China says it will 'resolutely smash any plot' after latest US move

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China is showing no signs of backing down in a potential conflict with the United States as tensions continue to ratchet up over the issue of Taiwan's independence.

The so-called Thucydides Trap – a theory which points to the likelihood of war when a rising power ascends to challenge an incumbent hegemon – appears to be alive and well.

In the latest war of words, China's defence minister complained to his US counterpart about the White House's latest arms package for Taiwan and warned of a possible conflict over the self-governing island which China claims as its own.

Chinese Defence Minister General Wei Fenghe told US Defense Secretary Lloyd Austin in a meeting in Singapore that the sale "seriously undermined China's sovereignty and security interests," according to state broadcaster CCTV's military channel.

China "firmly opposes and strongly condemns it" and the Chinese government and military will "resolutely smash any Taiwan independence plot and resolutely safeguard the reunification of the motherland," Wei said.

China's State Councilor and Defence Minister General Wei Fenghe walks to attend a bilateral meeting with US Defence Secretary Lloyd Austin.
China's State Councilor and Defence Minister General Wei Fenghe walks to attend a bilateral meeting with US Defence Secretary Lloyd Austin. Source: Reuters

China and Taiwan split during a civil war in 1949. China has steadfastly worked to isolate Taiwan on the international stage with president Xi Jinping repeatedly threatening to use force to bring the democratic island under the auspices of Beijing.

Despite their lack of formal diplomatic ties, the US is Taiwan's strongest backer and source of arms, and US law requires it to treat threats to the island as matters of "grave concern".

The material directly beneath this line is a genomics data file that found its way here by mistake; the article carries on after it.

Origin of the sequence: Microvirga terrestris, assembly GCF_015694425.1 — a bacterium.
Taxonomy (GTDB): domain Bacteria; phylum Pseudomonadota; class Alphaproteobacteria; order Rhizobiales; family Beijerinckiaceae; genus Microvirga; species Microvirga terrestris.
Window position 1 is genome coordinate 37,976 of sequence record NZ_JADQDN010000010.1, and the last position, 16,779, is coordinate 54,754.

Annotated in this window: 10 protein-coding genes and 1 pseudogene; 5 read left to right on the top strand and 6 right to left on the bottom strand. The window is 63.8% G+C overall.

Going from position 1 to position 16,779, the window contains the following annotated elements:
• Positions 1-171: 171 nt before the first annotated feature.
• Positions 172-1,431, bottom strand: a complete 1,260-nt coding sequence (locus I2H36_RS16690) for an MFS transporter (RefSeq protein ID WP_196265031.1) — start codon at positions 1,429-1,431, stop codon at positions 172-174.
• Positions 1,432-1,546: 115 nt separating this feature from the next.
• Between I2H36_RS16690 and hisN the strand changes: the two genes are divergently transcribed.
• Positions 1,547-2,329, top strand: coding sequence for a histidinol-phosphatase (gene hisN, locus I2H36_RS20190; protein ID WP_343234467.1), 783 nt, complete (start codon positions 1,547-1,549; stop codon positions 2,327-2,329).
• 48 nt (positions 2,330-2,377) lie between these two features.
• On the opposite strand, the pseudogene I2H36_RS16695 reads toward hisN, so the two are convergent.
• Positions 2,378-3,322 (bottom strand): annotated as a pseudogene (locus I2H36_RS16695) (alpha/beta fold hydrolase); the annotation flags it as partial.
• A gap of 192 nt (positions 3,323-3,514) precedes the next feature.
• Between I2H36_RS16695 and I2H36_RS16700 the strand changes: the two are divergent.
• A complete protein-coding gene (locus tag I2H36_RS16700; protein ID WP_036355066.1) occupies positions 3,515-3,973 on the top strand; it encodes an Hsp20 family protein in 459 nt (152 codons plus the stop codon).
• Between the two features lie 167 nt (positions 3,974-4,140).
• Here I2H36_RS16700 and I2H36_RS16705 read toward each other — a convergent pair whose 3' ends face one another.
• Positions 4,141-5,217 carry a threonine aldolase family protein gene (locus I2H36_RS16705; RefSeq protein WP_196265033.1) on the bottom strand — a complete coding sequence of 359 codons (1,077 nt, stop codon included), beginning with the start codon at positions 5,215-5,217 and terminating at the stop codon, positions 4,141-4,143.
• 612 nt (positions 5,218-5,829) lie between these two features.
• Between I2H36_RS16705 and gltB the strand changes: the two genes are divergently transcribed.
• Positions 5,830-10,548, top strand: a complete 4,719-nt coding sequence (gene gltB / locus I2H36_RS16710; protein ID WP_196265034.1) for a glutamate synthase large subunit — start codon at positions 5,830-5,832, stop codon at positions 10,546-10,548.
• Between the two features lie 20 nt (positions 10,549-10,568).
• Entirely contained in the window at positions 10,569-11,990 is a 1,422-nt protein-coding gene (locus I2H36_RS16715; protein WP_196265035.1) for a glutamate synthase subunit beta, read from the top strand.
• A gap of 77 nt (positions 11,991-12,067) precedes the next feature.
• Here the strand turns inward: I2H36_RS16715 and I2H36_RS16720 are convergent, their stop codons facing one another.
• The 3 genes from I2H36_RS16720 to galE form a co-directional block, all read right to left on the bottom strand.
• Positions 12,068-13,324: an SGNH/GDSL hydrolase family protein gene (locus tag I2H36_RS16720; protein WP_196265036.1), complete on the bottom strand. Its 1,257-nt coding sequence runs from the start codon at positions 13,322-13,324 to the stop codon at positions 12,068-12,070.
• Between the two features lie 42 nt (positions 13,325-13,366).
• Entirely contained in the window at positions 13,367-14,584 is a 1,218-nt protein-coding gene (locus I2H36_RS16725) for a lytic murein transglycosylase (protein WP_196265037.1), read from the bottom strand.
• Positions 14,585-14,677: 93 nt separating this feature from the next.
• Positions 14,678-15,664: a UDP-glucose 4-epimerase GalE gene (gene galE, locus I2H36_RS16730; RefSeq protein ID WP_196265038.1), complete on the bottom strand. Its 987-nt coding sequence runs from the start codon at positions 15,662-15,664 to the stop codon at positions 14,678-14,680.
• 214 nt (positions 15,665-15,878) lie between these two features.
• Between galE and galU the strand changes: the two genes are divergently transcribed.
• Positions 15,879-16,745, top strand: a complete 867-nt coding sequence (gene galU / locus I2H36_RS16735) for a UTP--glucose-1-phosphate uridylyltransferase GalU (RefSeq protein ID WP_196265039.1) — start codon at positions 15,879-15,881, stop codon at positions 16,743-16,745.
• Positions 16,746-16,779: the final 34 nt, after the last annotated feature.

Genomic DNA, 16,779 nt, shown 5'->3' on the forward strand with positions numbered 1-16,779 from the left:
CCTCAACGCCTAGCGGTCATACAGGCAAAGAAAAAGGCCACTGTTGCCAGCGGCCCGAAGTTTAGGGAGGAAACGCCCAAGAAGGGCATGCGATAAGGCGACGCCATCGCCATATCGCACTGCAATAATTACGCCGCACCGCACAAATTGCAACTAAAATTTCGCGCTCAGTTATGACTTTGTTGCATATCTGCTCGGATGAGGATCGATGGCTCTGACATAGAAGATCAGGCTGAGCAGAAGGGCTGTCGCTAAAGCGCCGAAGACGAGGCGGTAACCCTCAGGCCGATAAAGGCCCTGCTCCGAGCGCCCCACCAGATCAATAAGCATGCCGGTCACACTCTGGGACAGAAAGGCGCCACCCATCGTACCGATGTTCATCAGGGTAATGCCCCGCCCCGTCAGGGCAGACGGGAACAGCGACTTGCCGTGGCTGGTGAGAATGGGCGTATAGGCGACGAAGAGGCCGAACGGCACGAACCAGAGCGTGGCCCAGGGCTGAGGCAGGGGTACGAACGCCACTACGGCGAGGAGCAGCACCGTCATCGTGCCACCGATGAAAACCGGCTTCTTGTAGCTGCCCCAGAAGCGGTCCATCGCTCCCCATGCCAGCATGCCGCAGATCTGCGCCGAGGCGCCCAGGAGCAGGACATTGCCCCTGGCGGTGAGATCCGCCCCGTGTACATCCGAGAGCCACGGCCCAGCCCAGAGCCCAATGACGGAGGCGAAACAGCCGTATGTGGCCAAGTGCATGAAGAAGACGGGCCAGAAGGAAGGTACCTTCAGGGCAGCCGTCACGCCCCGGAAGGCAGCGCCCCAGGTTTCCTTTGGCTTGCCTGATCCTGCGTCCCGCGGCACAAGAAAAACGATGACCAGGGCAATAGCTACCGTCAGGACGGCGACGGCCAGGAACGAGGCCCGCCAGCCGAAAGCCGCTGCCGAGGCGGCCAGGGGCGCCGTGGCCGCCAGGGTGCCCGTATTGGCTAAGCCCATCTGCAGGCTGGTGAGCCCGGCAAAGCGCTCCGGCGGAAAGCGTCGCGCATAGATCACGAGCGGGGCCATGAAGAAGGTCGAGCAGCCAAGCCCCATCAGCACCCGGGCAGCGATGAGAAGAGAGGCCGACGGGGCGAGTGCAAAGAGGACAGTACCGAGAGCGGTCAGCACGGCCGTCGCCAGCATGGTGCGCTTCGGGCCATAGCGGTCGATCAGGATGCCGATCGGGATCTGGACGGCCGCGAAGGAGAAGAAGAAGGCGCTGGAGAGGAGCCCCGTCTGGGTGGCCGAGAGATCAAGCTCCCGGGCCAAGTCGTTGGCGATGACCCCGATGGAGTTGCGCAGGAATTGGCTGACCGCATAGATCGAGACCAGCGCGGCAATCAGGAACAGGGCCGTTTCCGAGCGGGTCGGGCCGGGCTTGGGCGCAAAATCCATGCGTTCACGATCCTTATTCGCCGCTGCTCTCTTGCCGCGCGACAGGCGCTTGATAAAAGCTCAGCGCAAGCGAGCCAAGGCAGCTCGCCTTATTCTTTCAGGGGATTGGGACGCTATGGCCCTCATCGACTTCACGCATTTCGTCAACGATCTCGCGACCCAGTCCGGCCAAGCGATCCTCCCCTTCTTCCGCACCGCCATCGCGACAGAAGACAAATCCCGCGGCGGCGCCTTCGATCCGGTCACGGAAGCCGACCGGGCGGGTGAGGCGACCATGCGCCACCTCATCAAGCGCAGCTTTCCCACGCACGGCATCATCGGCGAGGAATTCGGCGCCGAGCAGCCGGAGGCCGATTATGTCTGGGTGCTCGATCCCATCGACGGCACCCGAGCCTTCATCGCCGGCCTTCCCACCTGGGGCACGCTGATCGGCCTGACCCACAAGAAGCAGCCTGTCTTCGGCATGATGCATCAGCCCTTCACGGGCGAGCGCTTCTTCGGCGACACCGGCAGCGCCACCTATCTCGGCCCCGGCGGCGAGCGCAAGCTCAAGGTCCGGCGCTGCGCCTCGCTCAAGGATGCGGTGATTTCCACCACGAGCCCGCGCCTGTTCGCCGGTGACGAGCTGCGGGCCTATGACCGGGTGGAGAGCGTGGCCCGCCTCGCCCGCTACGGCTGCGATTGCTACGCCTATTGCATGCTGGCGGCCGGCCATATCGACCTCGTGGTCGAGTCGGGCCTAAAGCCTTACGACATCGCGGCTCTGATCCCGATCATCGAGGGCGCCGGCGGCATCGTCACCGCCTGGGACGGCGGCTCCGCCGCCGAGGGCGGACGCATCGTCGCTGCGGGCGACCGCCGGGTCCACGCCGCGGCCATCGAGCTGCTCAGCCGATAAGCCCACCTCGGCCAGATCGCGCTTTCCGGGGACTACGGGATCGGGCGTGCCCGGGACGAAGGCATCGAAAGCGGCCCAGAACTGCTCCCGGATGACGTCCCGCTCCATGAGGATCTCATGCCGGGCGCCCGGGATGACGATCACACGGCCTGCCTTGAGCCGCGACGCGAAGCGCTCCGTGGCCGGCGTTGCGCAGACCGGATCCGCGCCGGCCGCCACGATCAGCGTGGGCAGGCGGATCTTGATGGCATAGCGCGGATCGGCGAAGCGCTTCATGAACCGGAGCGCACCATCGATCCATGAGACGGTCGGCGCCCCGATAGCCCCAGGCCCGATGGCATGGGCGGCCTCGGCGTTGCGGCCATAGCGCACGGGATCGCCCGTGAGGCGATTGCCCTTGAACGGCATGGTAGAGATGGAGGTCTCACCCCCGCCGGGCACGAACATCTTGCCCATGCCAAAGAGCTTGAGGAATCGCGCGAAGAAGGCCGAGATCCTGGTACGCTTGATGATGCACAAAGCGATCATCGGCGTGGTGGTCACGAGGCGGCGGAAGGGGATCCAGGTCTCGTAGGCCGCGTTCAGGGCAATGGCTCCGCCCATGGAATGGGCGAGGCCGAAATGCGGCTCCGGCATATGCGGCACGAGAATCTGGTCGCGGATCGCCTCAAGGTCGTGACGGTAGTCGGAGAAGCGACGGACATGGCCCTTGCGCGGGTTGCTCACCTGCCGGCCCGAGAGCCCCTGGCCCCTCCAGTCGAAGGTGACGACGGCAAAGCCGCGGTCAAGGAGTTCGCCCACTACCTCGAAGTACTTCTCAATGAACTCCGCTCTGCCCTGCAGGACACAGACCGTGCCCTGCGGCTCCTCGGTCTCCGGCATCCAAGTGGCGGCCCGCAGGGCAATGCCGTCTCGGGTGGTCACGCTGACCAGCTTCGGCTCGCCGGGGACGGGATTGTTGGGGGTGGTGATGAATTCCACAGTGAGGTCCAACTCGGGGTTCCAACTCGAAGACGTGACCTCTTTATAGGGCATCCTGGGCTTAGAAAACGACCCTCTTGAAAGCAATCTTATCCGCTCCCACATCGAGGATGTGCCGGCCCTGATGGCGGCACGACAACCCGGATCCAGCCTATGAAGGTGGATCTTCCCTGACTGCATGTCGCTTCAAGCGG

In the latest arms package, the US announced on Wednesday (local time) the sale of parts for Taiwanese naval ships at an estimated cost of $A170 million.

"The proposed sale will contribute to the sustainment of the recipient's surface vessel fleet, enhancing its ability to meet current and future threats," the US State Department said in its announcement of the sale.

US President Joe Biden has departed from normal policy, saying publicly he would defend Taiwan if China attacked.
US President Joe Biden has departed from normal policy, saying publicly he would defend Taiwan if China attacked. Source: Reuters

Some in Taiwan have been pushing for more big-ticket items, while the US is focused on selling smaller systems it says would better help repel a Chinese attack, leading to a rare area of disagreement between the two sides.

In other comments, Wei warned against "using Taiwan to control China" and laid out a list of conditions the US must meet for relations to improve, including "not interfering in China's internal affairs or harming China's interests".

In a further readout of the meeting, Defence Ministry spokesman Colonel Wu Qian quoted Wei as saying China would respond to any move toward formal Taiwan independence by "smashing it even at any price, including war".

Wu also accused "outside powers" of stirring up trouble in the South China Sea, which China claims virtually in its entirety, and said it would "resolutely counter" any efforts to harm China's interests over the issue of Ukraine.

China has refused to criticise the Russian invasion and has accused the NATO military alliance of provoking Russia.

The combative tone, particularly over Taiwan, is typical of Chinese officials when meeting their US counterparts, reflecting the overall deterioration in bilateral ties.

The two leaders met on the sidelines of the Shangri-La Dialogue, a regional security conference held each year in Singapore.

In contrast, Austin emphasised the need to "responsibly manage competition and maintain open lines of communication," according to the US Department of Defense.

He said the US remains committed to its longstanding policy on Taiwan and "reaffirmed the importance of peace and stability across the (Taiwan) Strait, opposition to unilateral changes to the status quo and called on (China) to refrain from further destabilising actions toward Taiwan," the DOD said.

with AP

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